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Revenge Porn - Invasion of Privacy

Revenge Porn - Invasion of Privacy

California Penal Code § 647(j)

California has several revenge porn statutes. In 2013, the California legislature added “revenge porn” as a crime under California Penal Code § 647(j)(4). The statute makes it a misdemeanor offense to intentionally distribute images of another identifiable person depicted in a sexual act “under circumstances in which the persons agree or understand that the image shall remain private.”

Civil Code § 1708.85

California also recognizes a civil revenge porn claim under Civil Code § 1708.85, which creates a private cause of action against persons who intentionally distribute private images depicting an intimate body part of another.

Penal Code 647, Civil Code 1708.85 and Privacy

It is a misdemeanor to distribute sexual / nudge photos of an ex.

You can sue your ex if they post explicit photos of you.

Privacy applies to the distribution of consensually-taken images.

Revenge Porn Law

Michael Devereux is a highly respected attorney in Los Angeles with an emphasis in Internet matters through social media such as revenge porn. His vast experience, zealous advocacy for his clients and extensive knowledge of many areas of Internet matters, including revenge porn, privacy, use of likeness on social media makes Mr. Devereux an elite revenge porn attorney. Mr. Devereux started his own firm in 2004 after working for the Cochran Firm, and assisting with the Robert Blake and Michael Jackson defense teams under Thomas Mesereau. As the sole proprietor of Wexford Law, Mr. Devereux has been successfully representing clients for close to 20 years in respect to revenge porn and privacy. Former clients, their family and friends repeatedly return to Wexford Law for help in matters involving Internet matters.

Michael Devereux, An Elite Revenge Porn Attorney

California has several revenge porn statutes.  In 2013, the California legislature added “revenge porn” as a crime under California Penal Code § 647(j)(4).  The statute makes it a misdemeanor offense to intentionally distribute images of another identifiable person depicted in a sexual act “under circumstances in which the persons agree or understand that the image shall remain private.”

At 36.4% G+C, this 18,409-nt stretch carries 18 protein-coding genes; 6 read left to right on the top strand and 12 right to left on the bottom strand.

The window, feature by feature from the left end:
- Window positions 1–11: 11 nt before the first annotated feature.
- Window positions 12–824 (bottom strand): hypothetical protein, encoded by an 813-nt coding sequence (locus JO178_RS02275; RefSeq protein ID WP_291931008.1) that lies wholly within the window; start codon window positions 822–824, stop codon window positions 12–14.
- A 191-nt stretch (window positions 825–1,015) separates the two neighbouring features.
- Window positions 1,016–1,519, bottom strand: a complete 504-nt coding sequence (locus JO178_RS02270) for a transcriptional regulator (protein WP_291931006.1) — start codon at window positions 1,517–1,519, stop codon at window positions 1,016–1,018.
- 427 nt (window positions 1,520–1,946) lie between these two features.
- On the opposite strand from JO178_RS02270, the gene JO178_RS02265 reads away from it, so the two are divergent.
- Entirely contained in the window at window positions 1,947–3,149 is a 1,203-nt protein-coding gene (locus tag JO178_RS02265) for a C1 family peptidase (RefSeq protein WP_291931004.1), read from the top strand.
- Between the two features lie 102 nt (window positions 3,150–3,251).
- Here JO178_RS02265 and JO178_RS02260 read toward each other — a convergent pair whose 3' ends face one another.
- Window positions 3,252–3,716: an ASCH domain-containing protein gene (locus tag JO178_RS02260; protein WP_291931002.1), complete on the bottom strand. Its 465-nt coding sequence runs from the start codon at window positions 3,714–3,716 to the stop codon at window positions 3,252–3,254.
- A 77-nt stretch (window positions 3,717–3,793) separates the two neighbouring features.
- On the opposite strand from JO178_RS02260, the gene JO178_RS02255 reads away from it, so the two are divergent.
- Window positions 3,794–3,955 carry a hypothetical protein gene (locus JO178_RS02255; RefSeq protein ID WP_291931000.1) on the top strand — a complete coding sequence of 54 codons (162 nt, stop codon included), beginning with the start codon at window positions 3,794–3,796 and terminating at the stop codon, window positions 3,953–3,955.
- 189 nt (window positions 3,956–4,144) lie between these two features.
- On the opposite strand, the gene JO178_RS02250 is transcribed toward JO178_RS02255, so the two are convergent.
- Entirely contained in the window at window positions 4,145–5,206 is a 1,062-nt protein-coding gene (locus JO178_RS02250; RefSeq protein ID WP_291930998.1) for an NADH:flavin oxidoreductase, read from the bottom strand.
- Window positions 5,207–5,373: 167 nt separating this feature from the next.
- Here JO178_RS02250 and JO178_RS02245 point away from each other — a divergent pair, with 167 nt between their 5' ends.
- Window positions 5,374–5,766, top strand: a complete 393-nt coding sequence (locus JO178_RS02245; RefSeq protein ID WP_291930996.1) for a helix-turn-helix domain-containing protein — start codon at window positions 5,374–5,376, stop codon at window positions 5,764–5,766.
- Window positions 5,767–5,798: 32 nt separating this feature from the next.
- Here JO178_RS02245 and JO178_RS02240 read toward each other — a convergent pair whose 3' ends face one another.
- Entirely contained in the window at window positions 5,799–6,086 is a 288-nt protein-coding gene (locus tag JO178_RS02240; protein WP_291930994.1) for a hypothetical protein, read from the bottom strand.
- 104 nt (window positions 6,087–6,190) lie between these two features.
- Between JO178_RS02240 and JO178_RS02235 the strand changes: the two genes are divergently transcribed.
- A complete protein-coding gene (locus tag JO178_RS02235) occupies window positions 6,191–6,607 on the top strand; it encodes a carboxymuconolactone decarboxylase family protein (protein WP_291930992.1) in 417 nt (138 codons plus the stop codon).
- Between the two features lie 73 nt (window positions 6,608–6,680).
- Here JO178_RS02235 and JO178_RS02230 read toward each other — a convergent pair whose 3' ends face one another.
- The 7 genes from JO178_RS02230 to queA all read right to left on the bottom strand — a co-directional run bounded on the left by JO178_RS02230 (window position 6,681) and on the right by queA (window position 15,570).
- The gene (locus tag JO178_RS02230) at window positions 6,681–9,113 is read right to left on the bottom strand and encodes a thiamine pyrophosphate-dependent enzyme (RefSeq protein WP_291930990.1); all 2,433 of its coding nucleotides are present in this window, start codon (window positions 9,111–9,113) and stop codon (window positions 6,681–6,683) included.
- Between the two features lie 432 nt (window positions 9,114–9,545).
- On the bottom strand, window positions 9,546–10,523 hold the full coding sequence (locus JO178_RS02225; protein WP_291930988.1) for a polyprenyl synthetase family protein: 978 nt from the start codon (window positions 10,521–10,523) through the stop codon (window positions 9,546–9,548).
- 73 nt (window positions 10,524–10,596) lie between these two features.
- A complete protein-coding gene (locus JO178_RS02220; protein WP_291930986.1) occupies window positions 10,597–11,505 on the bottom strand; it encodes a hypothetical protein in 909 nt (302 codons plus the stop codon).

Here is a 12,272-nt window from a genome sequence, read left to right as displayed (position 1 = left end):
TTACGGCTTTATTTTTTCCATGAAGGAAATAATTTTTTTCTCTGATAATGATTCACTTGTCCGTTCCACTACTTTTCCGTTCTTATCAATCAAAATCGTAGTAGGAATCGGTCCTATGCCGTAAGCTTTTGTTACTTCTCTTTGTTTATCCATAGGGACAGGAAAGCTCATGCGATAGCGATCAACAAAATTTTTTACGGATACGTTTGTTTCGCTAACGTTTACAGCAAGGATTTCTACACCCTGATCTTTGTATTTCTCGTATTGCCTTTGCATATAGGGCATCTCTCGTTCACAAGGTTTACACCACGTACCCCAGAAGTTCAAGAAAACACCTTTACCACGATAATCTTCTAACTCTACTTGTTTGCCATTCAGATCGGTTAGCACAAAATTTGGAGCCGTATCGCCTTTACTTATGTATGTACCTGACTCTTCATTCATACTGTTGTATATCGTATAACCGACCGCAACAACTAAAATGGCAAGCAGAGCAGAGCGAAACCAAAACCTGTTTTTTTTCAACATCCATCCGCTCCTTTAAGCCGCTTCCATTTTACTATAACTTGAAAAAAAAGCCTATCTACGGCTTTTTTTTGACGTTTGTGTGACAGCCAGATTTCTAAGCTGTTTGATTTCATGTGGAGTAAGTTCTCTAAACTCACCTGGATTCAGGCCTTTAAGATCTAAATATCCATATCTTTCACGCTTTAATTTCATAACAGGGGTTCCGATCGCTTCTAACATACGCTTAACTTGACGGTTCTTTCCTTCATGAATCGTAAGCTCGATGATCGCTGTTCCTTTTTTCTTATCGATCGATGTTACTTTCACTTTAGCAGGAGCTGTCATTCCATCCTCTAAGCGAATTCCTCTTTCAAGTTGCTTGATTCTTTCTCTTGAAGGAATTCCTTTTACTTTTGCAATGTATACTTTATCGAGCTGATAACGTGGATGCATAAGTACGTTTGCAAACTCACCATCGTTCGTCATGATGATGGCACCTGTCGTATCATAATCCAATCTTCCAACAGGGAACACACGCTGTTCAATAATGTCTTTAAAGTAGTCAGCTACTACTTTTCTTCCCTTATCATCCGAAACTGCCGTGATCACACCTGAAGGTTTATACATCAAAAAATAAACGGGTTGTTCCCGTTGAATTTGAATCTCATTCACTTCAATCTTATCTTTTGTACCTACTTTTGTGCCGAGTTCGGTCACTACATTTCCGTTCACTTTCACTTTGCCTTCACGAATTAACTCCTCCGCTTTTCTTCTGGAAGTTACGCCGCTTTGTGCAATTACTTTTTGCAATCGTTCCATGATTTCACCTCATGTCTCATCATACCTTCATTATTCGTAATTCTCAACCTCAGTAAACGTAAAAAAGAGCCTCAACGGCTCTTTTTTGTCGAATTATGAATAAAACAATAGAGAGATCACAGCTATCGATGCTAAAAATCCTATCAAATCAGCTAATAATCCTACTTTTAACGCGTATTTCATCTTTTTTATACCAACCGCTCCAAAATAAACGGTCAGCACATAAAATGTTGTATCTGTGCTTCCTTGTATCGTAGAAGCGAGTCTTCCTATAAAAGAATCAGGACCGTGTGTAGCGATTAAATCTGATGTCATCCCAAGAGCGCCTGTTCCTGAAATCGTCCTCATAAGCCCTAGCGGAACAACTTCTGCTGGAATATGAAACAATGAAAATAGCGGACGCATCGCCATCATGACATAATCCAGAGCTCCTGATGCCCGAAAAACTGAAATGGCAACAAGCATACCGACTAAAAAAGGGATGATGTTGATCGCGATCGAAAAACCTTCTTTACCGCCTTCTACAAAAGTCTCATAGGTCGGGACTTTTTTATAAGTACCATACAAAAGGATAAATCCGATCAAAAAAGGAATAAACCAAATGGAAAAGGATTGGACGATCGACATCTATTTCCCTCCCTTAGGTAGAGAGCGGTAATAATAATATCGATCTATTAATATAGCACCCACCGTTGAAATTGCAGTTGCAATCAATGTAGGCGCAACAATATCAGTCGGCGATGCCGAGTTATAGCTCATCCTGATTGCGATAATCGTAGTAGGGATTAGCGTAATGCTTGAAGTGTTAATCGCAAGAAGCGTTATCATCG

California also recognizes a civil revenge porn claim under Civil Code § 1708.85, which creates a private cause of action against persons who intentionally distribute private images depicting an intimate body part of another.

Both of these statutes apply to the distribution of consensually-taken images.  For example, the circumstance presented under § 647(j)(4)(A) oftentimes is when a victim consents to the picture taking during a consensual sexual relationship, and the victim and victim’s partner agree not to distribute the image, but the image is distributed after the relationship is ended. 

For this reason, the statutes have never been used to impose liability against media publishers because it has been impossible to show that publishers had an agreement with the subject that the images were to remain private.

Posters who lawfully obtain information, even if they know or have reason to know that the information was unlawfully obtained by another, cannot be held liable for publishing newsworthy (emphasis) stories about the material.  Bartnicki v. Vopper, 532 U.S. 514, 535 (2001).  So for the typical person the material cannot be reposted, and if it is then it is likely a liability.  But for the celebrity or politician it is fair game.

Consistent therewith, California’s civil revenge porn statute expressly recognizes that “[t]here shall be no liability on the part of the person distributing [sexually explicit materials] [where] … [t]he distributed material constitutes a matter of public concern.”  Cal. Civ. Code § 1708.85(c)(4).

FAQ

Posting revealing or sexually explicit images or videos of a person on the Internet or other digital media, typically by a former sexual partner, without the consent of the subject and in order to cause them distress or embarrassment.

States without specific laws about revenge porn have seen lawsuits alleging invasion of privacy, public disclosure of private fact and intentional infliction of emotional distress against the individuals who uploaded the images. Forty states, including California, have anti-cyberharassment laws that may be applicable to cases of revenge porn

Invasion of privacy is the unjustifiable intrusion into the personal life of another without consent.

The four most common types of civil actions not discussed above include:
Appropriation of Name or Likeness
Intrusion Upon Seclusion
False Light
Public Disclosure of Private Facts

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